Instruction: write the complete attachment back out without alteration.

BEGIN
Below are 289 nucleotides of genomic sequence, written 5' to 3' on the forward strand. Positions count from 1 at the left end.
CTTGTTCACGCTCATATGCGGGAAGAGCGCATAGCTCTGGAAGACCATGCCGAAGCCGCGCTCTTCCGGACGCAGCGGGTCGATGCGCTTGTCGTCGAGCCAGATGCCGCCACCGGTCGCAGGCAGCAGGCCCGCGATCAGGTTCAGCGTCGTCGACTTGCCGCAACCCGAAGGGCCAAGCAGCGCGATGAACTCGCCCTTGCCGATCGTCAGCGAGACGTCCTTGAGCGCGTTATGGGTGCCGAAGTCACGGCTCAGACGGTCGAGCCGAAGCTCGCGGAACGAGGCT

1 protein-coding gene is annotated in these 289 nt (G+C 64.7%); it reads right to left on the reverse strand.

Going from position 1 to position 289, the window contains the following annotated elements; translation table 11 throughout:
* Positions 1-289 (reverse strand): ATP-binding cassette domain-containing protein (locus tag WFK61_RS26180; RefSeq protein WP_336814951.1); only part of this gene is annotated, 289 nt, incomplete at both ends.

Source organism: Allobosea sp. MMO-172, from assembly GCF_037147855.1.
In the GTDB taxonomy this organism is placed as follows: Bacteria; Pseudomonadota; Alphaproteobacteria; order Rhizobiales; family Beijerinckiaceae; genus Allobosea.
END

Below are 289 nucleotides of genomic sequence, written 5' to 3' on the forward strand. Positions count from 1 at the left end.
CTTGTTCACGCTCATATGCGGGAAGAGCGCATAGCTCTGGAAGACCATGCCGAAGCCGCGCTCTTCCGGACGCAGCGGGTCGATGCGCTTGTCGTCGAGCCAGATGCCGCCACCGGTCGCAGGCAGCAGGCCCGCGATCAGGTTCAGCGTCGTCGACTTGCCGCAACCCGAAGGGCCAAGCAGCGCGATGAACTCGCCCTTGCCGATCGTCAGCGAGACGTCCTTGAGCGCGTTATGGGTGCCGAAGTCACGGCTCAGACGGTCGAGCCGAAGCTCGCGGAACGAGGCT

1 protein-coding gene is annotated in these 289 nt (G+C 64.7%); it reads right to left on the reverse strand.

Going from position 1 to position 289, the window contains the following annotated elements; translation table 11 throughout:
* Positions 1-289 (reverse strand): ATP-binding cassette domain-containing protein (locus tag WFK61_RS26180; RefSeq protein WP_336814951.1); only part of this gene is annotated, 289 nt, incomplete at both ends.

Source organism: Allobosea sp. MMO-172, from assembly GCF_037147855.1.
In the GTDB taxonomy this organism is placed as follows: Bacteria; Pseudomonadota; Alphaproteobacteria; order Rhizobiales; family Beijerinckiaceae; genus Allobosea.